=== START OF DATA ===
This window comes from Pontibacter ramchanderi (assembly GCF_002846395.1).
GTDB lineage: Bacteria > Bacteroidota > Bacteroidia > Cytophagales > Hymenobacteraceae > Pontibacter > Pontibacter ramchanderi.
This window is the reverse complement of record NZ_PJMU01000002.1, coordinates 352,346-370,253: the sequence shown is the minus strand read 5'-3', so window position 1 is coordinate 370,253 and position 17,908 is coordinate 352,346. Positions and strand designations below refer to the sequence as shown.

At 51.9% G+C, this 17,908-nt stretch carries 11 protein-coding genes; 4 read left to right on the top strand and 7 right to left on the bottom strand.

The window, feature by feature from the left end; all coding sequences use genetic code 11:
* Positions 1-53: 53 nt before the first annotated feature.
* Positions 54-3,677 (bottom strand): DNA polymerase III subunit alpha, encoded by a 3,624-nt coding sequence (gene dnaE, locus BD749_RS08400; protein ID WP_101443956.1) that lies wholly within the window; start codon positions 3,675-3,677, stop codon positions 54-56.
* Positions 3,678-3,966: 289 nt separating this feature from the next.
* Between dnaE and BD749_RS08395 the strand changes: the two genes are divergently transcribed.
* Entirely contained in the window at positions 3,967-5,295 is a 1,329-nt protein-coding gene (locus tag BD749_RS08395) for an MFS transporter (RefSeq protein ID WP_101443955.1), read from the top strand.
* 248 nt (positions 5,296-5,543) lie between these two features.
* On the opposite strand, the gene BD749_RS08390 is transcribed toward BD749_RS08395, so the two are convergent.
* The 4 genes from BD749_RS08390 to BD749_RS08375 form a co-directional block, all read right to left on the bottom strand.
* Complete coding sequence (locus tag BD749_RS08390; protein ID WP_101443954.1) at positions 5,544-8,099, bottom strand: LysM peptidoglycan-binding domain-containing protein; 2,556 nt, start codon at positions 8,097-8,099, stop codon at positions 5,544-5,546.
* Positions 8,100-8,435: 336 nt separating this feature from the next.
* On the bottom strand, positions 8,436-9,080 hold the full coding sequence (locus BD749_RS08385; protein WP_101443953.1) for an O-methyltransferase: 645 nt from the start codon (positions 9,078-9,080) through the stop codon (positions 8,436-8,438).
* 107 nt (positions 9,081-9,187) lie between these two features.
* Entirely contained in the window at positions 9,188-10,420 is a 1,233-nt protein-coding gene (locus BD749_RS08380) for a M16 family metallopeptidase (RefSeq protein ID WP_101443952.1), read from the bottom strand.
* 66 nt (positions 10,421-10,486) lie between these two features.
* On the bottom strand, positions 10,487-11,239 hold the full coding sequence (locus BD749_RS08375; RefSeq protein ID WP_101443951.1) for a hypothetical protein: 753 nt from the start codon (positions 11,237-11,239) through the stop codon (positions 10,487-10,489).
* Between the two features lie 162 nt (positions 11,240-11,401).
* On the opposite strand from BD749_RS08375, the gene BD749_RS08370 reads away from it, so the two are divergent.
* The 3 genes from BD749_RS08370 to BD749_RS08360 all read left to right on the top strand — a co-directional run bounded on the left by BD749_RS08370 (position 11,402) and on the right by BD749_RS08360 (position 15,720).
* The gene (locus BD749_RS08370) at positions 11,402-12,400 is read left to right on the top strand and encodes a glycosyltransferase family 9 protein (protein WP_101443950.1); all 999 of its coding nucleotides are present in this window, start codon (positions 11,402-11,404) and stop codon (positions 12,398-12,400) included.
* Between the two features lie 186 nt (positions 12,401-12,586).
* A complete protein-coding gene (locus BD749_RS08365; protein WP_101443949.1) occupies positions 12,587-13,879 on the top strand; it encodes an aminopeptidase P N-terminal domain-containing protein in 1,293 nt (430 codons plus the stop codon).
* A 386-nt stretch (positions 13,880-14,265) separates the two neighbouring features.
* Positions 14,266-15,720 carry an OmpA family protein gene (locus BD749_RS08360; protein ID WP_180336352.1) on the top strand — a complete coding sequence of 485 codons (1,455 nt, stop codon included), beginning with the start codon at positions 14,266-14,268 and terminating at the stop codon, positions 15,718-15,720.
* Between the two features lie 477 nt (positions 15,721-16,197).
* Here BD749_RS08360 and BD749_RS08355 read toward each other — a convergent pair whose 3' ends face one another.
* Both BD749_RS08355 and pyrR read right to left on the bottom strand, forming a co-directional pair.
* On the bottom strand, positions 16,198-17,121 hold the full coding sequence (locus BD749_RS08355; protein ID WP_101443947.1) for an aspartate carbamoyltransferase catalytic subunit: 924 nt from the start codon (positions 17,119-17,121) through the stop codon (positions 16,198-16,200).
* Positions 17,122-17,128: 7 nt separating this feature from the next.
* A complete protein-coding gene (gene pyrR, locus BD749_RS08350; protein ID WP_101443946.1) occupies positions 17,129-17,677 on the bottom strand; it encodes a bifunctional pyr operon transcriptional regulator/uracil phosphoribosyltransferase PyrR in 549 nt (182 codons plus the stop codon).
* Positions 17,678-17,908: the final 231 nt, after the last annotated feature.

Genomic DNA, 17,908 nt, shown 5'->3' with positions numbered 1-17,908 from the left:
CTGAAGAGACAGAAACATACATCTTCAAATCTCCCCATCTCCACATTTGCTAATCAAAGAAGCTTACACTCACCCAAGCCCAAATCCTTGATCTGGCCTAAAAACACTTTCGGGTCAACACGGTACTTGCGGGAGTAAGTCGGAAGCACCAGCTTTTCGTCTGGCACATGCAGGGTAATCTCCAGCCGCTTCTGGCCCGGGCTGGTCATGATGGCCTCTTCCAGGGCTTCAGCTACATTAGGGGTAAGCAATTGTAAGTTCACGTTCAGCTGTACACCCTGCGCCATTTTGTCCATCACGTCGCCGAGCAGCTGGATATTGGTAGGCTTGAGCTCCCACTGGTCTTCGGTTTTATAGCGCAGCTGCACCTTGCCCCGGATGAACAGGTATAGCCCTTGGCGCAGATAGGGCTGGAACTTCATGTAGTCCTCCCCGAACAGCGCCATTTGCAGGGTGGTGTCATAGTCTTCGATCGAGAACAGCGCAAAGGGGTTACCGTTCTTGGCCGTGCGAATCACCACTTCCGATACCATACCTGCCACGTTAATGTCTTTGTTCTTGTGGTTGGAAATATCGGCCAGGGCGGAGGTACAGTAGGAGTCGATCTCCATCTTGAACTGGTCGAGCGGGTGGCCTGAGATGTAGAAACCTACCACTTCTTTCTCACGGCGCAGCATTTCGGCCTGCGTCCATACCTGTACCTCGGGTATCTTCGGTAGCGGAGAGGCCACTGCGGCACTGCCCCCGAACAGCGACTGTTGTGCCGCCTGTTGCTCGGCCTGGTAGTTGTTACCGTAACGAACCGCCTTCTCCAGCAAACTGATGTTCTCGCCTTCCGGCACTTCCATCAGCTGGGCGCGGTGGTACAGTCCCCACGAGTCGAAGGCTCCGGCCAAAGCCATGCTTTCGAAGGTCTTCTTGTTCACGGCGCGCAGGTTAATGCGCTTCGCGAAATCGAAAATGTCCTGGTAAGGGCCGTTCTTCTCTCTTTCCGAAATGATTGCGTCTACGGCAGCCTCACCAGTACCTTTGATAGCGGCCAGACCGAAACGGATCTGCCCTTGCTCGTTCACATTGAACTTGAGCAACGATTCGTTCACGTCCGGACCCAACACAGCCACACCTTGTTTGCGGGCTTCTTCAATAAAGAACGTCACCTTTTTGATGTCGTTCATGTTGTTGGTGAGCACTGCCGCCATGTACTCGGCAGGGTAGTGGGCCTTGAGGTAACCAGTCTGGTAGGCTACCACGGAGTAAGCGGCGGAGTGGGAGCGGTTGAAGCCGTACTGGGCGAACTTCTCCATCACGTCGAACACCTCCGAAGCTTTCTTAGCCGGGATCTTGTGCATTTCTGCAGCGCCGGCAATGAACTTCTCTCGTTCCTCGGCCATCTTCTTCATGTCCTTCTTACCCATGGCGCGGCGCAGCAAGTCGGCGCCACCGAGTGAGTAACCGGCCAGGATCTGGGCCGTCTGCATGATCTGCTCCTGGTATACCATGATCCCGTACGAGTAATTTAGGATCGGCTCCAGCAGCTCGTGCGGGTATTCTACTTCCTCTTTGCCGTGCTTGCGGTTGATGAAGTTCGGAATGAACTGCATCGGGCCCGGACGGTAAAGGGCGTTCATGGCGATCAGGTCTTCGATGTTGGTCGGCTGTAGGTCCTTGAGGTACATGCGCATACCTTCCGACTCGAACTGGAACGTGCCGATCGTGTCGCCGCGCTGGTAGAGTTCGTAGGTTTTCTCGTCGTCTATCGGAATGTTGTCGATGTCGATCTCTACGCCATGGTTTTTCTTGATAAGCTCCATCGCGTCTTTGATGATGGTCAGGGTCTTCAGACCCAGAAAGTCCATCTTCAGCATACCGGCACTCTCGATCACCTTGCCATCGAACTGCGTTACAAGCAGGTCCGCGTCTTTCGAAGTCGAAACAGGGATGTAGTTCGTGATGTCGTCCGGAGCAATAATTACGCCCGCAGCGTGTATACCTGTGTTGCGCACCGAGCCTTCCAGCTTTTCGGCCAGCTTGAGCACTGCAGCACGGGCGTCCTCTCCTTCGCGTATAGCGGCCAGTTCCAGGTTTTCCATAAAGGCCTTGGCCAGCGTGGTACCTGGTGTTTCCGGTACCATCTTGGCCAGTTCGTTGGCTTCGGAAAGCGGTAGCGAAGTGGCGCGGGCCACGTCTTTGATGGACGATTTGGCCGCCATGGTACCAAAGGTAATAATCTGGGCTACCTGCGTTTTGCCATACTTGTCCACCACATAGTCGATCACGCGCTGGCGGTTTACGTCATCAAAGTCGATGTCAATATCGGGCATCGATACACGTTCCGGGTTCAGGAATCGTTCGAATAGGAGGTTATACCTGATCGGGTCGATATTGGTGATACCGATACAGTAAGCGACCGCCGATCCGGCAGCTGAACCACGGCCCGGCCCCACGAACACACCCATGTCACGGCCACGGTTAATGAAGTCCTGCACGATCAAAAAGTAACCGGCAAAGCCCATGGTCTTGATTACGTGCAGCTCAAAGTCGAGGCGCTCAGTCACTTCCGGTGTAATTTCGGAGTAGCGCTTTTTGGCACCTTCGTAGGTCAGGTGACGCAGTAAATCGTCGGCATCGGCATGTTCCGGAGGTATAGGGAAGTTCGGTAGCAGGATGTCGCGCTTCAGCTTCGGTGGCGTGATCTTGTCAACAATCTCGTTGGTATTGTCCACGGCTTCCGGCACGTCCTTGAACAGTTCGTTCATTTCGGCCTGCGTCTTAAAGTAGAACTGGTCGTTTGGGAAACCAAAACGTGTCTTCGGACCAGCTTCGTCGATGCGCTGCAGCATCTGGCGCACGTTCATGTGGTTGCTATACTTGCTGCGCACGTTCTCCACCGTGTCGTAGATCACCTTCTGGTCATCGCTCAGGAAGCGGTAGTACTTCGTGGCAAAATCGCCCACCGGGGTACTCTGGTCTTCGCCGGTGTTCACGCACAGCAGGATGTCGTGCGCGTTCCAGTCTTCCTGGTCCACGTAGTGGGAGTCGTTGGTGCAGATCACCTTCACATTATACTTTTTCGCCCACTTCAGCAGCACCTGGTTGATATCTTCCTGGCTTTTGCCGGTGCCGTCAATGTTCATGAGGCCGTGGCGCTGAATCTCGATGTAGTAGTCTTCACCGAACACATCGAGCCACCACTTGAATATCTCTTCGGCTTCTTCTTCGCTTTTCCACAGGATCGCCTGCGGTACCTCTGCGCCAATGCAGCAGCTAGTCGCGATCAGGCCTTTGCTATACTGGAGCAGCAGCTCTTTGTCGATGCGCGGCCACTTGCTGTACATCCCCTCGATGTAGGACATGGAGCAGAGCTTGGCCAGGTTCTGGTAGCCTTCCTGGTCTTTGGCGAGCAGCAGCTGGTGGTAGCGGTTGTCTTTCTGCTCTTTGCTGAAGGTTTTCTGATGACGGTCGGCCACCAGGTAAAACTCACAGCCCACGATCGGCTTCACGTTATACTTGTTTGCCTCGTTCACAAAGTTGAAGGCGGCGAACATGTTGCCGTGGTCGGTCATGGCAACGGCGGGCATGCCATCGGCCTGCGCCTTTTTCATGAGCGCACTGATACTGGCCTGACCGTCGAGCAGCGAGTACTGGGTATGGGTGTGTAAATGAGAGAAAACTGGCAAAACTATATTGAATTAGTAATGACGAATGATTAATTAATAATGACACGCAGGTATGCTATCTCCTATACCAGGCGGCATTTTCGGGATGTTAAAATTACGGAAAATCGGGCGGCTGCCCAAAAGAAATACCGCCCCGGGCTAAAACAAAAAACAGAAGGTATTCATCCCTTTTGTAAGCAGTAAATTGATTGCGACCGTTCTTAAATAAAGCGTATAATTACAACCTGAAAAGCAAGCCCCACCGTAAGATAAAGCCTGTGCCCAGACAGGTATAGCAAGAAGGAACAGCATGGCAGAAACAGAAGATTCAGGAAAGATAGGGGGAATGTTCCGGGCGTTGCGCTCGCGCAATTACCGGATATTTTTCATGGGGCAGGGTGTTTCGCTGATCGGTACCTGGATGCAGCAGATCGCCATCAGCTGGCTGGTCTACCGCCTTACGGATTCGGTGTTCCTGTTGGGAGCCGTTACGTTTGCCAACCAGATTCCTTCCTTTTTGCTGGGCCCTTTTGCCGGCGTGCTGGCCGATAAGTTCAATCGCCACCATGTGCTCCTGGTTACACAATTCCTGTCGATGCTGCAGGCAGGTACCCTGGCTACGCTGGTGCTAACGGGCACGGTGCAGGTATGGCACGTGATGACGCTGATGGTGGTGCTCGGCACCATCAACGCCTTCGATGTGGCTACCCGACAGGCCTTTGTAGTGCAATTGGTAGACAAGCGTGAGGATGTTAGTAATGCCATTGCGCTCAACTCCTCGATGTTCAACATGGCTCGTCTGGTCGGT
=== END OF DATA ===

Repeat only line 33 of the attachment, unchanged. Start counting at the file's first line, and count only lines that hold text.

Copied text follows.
* Positions 17,122-17,128: 7 nt separating this feature from the next.